“Being brave doesn’t mean you go looking for trouble. What it does mean is that you’re mature enough to understand your fears and overcome them”– King Mufasa
When you are fortunate to grow up reading Rapunzel, Cinderella, Puss in the boots, Hansel and Gretel, Frog prince, Peter Pan and the like, you are already conditioned to bat your eyelids and float in the wondrous world of characters, their realm of dilemmas and decisions, greed and charity, sacrifice and seize, and how eventually the good triumphs over the evil. Characters that absorb and groom you, without your knowing that that besides entertainment, these delightful yet fictitious personalities actually emboss values and lessons of life.
At a few years to fifty now, I have lost count of how many times I must have watched the Walt Disney Feature Animation film , The Lion King since its release in 1994. Directed by the brilliance of Roger Allers and Rob Minkoff, produced by Don Hahn, with its screenplay accolade to Irene Mecchi, Jonathan Roberts, and Linda Woolverton, the epic songs were written by composer Sir Elton John and lyricist Tim Rice, with a score by Hans Zimmer. ‘Circle of Life’ is actually deeply spiritual reminding one of the laws of nature,’ nothing can get more romantic than ‘Can you feel the Love tonight’ and the eternal ‘Hakuna Matata’ liberally gives one the right to feel truly free.
When Simba, a cute adorable cub is born to the majestic King Mufasa and the Queen Sarabi , Rafiki declares the heir is born, and the peaceful perfect kingdom of Pride Rock revels in celebration. The father is shown coaching his heir in the duties of a righteous king, just as ideal king should, “there’s more to being a king than getting your way all the time”. Their perfect world comes to an end when the King Mufasa falls to the conspiracy of his unfairly ambitious and deceitful younger brother, Scar (so rightly named). However, during the course of the story all Scar’s vile and stupid supporting team of hyenas fall apart. Zazu, the loyal Hornbill who is caged by Scar, acts as a scout and advises Simba on royal protocol. .Simba meanwhile explores the world of adventure, makes loyal friends like Timon and Pumba, finds support and love in Nala, his childhood friend and also has an awakening about the purpose of his life, after heeding her word. He has to introspect, gather courage, remember the lessons of his father, believe in his resolve and right and fight and end Scar’s tyrannical reign to win the back his rightful throne.
What a roller coaster ride the story-line is! You become a participant side character in the film and experience all the euphoria, jubilation, subjugation, bonding, pain, fear, oppression, manipulation, loneliness, adrenaline, gallantry and conclude in a satisfaction of our favorite theme that goodness always wins over greed and evil.
Some few punch lines stay with you forever… Mufasa preaches the law of universal respect with “Everything you see exists together in a delicate balance. As king, you need to understand that balance and respect all the creatures, from the crawling ant to the leaping antelope.” The story reminds us that our loved ones always look upon us from the heavens and guide us, that is when Mufasa’s ghost appears in the night sky and advises a young, disoriented Simba to return home. At another instance, Rafiki travels to the jungle where Simba lives with Timon and Pumba, and teaches him lessons about learning from the past: “Yes, the past can hurt but, the way I see it you can either run from it, or learn from it“. Zazu’s lechery on imprisonment and his adamant loyalty towards the end is natural survival tactics. Simba’s character displays how normal it is to flee from pain, guilt, and insecurity, about the thirst to wander, explore the world, falling for its distractions, and – don’t worry; be happy kind of revelry. Simba also endorses friendship and its advice ‘It’s important to always look where you’re headed rather than where you were! He displays warmth and respect towards his mate by listening to her loving and realistic advice, but is brash enough to walk away from it too. When every adolescent is on the threshold of maturity, there is introspection, self-discovery- just the thing Simba undergoes when he rises again with a sense of purpose and direction. In the end he sticks to his teachings by his father, spares Scar’s life and instead does justice by banishing him from Pride Rock. Scar, the usurper, gives us more. How blind ambition can destroy everything around you, how and why it takes much more than power to be a true leader, why it is important to have loyal and intelligent advisers and supporters, how betrayal and bitterness reaps only disloyalty, how an evil heart can never be at peace and so on. The sentiments are human, so is the story, the characters endearing, and the messages so enriching…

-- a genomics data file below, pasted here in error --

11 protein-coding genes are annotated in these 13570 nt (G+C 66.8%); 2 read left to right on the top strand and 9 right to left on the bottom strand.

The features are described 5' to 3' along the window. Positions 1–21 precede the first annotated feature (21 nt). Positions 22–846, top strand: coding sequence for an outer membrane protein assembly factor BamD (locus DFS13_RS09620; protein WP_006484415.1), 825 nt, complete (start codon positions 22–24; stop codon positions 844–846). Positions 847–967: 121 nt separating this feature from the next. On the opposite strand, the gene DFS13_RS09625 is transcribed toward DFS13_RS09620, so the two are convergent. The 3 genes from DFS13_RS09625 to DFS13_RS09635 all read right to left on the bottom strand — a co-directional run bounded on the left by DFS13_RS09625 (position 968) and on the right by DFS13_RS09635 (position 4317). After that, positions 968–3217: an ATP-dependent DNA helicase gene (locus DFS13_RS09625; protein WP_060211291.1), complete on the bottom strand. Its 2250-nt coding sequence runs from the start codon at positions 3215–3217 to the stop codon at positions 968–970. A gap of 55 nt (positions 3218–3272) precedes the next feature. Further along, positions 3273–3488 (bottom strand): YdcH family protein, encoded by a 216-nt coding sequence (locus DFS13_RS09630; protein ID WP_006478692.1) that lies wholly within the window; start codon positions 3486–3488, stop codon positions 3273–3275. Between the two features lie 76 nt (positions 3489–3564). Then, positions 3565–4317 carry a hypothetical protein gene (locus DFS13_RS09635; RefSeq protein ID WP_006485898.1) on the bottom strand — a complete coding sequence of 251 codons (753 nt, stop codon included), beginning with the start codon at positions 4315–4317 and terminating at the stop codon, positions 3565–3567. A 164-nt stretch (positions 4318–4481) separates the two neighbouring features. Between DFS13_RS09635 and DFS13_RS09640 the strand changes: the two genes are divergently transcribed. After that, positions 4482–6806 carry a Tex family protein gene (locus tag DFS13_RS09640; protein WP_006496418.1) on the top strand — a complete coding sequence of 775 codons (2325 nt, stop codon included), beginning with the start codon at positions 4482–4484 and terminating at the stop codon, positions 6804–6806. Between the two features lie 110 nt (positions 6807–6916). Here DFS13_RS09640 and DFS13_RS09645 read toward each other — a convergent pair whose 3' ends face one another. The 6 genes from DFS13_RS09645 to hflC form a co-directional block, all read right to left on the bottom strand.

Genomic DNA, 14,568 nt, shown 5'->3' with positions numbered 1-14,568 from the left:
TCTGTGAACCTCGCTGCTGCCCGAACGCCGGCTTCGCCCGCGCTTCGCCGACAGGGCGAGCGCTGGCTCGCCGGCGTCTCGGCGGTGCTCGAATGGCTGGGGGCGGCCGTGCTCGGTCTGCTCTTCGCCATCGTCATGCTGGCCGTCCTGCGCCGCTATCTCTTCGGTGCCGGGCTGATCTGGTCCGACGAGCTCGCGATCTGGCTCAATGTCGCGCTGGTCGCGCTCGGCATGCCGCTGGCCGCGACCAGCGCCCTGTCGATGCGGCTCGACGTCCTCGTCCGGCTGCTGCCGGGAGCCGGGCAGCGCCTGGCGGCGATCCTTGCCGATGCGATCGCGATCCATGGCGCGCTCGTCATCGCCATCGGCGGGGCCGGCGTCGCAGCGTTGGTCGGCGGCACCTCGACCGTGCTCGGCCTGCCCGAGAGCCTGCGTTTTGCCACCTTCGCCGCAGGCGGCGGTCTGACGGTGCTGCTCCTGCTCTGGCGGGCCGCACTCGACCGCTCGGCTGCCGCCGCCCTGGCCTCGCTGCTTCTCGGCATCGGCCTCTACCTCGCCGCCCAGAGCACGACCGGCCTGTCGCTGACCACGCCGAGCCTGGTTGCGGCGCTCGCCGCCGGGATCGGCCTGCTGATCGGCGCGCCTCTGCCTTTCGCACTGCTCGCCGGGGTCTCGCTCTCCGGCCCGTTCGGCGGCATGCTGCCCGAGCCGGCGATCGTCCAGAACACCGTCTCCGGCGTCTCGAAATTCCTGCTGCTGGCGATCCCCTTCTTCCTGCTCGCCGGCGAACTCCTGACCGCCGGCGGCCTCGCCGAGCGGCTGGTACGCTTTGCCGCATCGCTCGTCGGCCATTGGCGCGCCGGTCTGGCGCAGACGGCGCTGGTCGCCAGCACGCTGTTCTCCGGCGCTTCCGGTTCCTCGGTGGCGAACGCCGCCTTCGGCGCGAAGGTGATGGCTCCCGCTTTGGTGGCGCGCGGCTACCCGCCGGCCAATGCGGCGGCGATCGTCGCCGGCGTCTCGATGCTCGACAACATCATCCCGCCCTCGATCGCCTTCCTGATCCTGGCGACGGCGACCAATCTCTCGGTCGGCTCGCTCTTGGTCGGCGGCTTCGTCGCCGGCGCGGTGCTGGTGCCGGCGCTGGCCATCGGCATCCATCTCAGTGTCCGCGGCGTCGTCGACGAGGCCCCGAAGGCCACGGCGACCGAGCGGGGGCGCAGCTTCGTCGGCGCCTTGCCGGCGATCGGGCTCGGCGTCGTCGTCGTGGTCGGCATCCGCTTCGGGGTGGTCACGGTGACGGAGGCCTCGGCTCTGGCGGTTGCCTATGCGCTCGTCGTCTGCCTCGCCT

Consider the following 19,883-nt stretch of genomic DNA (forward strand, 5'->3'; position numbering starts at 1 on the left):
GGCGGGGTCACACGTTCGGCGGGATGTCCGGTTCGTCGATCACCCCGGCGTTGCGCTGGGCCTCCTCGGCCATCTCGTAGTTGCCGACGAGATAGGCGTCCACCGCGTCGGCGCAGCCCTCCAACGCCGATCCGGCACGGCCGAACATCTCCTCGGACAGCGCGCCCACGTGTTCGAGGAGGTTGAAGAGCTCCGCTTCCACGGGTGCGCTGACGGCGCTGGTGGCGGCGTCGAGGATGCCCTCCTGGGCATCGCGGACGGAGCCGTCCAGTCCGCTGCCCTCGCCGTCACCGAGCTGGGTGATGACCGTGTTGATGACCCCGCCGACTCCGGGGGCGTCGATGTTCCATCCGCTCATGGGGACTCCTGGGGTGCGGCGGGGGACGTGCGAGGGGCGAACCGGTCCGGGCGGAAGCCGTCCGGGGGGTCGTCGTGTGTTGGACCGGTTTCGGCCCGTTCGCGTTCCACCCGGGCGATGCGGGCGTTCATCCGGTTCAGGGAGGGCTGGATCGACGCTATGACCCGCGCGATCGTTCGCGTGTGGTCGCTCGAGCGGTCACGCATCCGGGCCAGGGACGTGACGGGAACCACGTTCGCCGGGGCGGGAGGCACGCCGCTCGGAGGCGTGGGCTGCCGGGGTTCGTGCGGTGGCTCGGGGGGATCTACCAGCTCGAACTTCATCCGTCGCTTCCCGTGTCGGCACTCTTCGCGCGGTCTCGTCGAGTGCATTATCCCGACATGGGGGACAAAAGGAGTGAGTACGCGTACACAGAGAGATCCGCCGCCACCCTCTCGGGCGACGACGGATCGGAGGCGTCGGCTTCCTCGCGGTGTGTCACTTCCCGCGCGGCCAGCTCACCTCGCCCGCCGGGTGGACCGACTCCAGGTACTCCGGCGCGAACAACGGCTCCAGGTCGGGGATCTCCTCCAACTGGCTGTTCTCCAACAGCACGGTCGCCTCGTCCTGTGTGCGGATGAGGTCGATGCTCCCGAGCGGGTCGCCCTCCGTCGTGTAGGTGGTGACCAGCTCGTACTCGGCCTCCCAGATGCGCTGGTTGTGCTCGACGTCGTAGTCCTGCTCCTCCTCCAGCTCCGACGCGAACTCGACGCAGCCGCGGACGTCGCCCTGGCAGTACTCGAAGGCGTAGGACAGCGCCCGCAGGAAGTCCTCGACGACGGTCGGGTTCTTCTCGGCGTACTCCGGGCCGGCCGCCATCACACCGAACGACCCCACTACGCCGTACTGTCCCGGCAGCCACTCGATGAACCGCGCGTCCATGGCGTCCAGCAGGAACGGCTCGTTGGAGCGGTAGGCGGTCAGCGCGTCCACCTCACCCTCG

Its Lion King’s day today, August the 10th and the wealth of all these words buzz in the ears. The images from the movie play before the eyes. The depth of the words brings out a new perspective each time you watch the movie. Ultimately what keeps resounding is….
“Remember who you are…” as concluded King Mufasa.